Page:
Gout (metabolic arthritis) is a disease created by a buildup of uric acid. Crystals of uric acid are deposited on the articular cartilage of joints, tendons and surrounding tissues.  These crystals cause inflammation and severe pain.  If not treated, the crystals form a tophi (Latin for stone), which can cause tissue damage.  Gout is caused by high concentrations of uric acid (hyperuricemia) combined with overall acidity in the bloodstream.  Separately, high levels of uric acid or acidity do not normally cause gout.

Gout most often occurs in men but it can affect women as well.  It most often attacks the big toe (about 75 % of first attacks) but it can also attack other joints such as the ankle, heel, instep, knee, wrist, elbow, fingers and spine. 


  • Excruciating, sudden unexpected burning pain
  • Swelling of affected joint
  • Redness of the affected joint
  • Warmth of the affected joint
  • Stiffness of the affected joint
  • Low-grade fever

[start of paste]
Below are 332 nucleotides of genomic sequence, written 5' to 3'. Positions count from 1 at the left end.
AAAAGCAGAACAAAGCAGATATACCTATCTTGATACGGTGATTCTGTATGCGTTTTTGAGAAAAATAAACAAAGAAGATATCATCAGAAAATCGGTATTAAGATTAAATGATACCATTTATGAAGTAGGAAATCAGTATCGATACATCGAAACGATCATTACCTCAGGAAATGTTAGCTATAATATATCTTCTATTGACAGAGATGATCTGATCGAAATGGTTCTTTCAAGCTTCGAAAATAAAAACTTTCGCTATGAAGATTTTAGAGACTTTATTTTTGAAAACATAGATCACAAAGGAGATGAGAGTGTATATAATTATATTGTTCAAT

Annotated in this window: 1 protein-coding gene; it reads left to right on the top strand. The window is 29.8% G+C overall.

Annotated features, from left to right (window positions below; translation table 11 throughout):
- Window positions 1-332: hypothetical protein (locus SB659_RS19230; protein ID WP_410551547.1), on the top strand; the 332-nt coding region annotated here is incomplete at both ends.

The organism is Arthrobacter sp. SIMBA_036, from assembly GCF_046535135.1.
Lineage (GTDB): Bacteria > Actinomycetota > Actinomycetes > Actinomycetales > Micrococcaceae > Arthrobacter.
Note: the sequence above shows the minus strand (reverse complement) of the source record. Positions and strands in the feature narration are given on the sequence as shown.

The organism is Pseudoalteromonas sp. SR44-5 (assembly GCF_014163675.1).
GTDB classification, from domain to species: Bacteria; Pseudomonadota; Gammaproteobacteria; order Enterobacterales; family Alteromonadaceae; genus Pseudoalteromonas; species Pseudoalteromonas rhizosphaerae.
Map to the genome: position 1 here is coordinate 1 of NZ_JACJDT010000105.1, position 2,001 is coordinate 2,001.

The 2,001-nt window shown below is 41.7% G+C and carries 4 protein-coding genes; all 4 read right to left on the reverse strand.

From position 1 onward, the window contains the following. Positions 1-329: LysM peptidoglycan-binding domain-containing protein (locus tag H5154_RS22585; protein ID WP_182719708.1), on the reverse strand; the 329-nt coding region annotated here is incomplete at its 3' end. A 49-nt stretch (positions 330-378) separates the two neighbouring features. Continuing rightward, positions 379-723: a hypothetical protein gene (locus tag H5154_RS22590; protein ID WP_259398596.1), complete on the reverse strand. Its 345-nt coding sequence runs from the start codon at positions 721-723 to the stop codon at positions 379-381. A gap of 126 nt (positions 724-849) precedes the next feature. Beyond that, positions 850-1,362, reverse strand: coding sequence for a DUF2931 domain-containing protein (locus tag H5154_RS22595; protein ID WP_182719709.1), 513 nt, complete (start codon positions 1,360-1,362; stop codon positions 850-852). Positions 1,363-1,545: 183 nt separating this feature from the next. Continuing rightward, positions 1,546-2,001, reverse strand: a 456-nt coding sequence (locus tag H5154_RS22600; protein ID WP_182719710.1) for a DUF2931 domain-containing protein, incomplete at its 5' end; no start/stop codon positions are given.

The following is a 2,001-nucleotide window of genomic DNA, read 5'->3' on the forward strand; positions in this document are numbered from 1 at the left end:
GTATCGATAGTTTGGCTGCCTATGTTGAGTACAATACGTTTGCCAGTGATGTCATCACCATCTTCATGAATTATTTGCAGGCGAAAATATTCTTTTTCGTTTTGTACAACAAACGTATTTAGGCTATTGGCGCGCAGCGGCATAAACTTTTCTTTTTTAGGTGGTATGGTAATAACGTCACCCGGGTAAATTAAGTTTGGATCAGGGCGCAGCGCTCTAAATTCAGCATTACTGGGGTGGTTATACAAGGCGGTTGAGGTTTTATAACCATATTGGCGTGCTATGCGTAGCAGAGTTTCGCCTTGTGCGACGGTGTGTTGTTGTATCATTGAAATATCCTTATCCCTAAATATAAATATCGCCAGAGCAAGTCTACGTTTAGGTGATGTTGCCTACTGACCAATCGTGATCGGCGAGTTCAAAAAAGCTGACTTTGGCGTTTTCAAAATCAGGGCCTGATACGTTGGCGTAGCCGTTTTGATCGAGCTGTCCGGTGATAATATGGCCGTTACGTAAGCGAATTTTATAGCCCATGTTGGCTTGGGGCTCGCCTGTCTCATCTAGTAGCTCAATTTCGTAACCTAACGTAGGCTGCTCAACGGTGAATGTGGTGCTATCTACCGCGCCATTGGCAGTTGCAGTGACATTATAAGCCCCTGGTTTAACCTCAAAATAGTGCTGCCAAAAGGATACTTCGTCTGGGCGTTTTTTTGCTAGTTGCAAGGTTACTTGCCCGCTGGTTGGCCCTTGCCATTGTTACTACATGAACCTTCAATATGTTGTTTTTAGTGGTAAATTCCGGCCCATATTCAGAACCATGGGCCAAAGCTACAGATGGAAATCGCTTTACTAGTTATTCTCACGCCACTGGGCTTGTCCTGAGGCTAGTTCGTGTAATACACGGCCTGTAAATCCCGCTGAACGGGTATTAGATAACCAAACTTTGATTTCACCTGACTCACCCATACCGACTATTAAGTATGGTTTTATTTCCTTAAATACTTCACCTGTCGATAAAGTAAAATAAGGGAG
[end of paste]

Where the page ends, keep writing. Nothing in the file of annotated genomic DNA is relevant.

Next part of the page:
Patients with long standing hyperuricemia may have uric acid crystal deposits in other areas such as the outer part of the ear.  High levels of uric acid in the urine can lead to uric acid kidney stones.

What Causes Gout?

Gout occurs when excess uric acid (a normal waste product) collects in the body, and needle‐like urate crystals deposit in the joints. This may happen because either uric acid production increases or, more often, the kidneys cannot remove uric acid from the body well enough. Certain foods and drugs may raise uric acid levels and lead to gout attacks. These include the following:

  • Foods such as shellfish and red meats
  • Alcohol in excess
  • Sugary drinks and foods that are high in fructose
  • Some medications

How is Gout Diagnosed?

Some other kinds of arthritis can mimic gout, so proper diagnosis (detection) is key. Health care providers suspect gout when a patient has joint swelling and intense pain in one or two joints at first, followed by pain‐free times between attacks. Early gout attacks often start at night. Diagnosis depends on finding the distinguishing crystals.

How Is Gout Treated?
With the use of Colchicine for acute flares. Other medications include non-steroidal anti-inflammatory drugs (NSAIDS) and corticosteroids.  It is important to contact your physician if you notice any of the symptoms above for best treatment.

Source: http://www.rheumatology.org/Practice/Clinical/Patients/Diseases_And_Conditions/Gout/

Current Gout Trials

  1. Horizon-M0401_Krystexxa- Eyes on Gout
  2. AMP-001/ Triple Trial - Pegloticase Trial
  3. Sobi Anakinra 401
  4. AZ Fit-Bit
  5. Amgen Denosumab
  6. Cort Project 2